Frivoulous lawsuit? NAAAAAH
Bacardi sued over flaming rum
A quick recap:
Danielle Alleyne, of Miami, was injured after she was doused with the flaming rum at a Miami night club in August 2002, according to the lawsuit filed Monday in Miami-Dade County Circuit Court.
A bartender, who was not identified in the lawsuit, was pouring shots when a customer lit a menu on fire and placed it in the stream of alcohol. A bottle of Bacardi 151 that was being used to pour the shots turned into a flame thrower and sent flaming rum all over Alleyne, the lawsuit said.
It's alcohol, idiots. Alcohol burns.
In a move typical of lawsuits in this country, the complainants aren't suing the other customer (who lit the fire int he first place) or the bartender (who was pouring the rum). No, those people don't have deep enough pockets. We need to sue Bacardi for making their rum flammable.
The lawsuit alleges that Bacardi 151 proof rum “emits a high volume of combustible and explosive vapor” which makes it “unreasonably dangerous” and defective.From Wikipedia:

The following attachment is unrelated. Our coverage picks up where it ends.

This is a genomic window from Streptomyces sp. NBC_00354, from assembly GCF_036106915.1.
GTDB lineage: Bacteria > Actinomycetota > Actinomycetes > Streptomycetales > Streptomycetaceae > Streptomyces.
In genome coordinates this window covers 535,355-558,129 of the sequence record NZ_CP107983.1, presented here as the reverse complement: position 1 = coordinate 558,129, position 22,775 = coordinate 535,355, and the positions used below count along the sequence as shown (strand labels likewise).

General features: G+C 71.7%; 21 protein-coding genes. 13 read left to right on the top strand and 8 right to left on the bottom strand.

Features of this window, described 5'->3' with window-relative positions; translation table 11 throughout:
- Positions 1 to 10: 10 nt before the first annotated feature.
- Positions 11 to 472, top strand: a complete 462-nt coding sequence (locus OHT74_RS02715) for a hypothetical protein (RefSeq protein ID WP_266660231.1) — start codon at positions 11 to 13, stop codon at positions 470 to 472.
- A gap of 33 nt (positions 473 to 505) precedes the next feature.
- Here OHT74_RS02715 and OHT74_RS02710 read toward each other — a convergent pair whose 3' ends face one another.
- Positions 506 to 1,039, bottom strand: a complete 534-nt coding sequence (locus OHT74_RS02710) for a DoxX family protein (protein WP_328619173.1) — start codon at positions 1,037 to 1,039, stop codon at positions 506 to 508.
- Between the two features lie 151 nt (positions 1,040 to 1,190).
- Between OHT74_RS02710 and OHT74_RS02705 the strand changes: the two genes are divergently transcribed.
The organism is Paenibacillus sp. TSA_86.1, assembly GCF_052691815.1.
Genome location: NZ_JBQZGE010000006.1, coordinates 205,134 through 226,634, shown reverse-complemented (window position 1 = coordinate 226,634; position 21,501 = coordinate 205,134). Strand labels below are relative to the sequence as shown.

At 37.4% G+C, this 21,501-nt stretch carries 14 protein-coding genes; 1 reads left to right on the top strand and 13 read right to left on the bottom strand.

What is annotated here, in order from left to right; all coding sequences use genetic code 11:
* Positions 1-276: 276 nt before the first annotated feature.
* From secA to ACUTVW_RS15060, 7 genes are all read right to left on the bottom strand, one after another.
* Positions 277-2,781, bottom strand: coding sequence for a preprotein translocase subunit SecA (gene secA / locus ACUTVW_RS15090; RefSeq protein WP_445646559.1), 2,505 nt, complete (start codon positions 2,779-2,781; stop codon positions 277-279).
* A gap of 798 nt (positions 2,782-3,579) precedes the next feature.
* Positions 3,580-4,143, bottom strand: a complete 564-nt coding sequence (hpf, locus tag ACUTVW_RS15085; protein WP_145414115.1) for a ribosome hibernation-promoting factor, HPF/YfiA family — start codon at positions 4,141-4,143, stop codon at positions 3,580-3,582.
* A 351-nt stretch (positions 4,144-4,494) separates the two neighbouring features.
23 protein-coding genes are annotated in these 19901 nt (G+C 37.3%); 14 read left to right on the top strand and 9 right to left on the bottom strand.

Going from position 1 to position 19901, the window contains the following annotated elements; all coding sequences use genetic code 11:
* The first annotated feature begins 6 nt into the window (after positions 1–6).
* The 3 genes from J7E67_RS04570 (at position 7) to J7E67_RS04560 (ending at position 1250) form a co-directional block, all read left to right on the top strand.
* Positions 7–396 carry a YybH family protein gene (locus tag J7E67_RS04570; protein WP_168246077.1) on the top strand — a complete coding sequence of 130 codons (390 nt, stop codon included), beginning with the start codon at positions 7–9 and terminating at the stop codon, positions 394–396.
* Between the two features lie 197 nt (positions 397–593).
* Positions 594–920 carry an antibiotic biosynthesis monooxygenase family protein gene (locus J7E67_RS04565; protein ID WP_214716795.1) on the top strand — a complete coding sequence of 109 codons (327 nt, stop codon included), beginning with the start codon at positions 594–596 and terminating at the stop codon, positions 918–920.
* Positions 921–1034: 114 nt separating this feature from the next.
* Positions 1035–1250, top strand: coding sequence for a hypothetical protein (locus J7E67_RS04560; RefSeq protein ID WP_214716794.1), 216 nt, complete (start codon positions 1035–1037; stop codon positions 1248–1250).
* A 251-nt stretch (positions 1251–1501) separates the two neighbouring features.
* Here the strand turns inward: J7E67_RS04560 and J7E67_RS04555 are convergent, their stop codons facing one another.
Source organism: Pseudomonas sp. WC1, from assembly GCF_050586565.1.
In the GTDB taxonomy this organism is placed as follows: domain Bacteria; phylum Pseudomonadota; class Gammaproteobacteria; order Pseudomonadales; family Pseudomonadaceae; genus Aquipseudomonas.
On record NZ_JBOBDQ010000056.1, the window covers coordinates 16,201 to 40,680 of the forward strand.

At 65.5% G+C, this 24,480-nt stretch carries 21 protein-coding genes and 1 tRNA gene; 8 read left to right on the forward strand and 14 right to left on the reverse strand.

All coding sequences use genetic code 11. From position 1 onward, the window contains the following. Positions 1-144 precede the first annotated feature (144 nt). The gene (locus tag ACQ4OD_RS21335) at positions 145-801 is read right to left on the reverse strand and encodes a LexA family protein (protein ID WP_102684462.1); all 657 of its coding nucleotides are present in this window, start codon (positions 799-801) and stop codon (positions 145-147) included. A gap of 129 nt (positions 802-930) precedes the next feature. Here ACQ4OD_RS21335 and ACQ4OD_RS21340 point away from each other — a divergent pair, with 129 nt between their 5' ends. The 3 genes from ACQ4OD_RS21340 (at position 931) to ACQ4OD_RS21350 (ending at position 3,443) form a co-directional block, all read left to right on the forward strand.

In general usage, alcohol (from Arabic al-kuḥūl: الكحول) refers almost always to ethanol, also known as grain alcohol, a colorless, volatile liquid with a strong smell formed by the fermentation of sugars. It also often refers to any beverage that contains ethanol (see alcoholic beverage).
Make sure you follow the link to ethanol, where you'll see that it's
a flammable, tasteless, colorless, mildly toxic chemical compound with a distinctive odor, one of the alcohols that is most often found in alcoholic beverages.
Volatile, in chemical terms, means something that evaporates at normal temperatures and pressures.
So, by definition, alcohol is flammable and evaporates at normal temperatures and pressures - but it emits a high volume of combustible and explosive vapor which makes it unreasonably dangerous and defective.
Ugh. Bacardi is basically being sued for making alcohol. That's clever.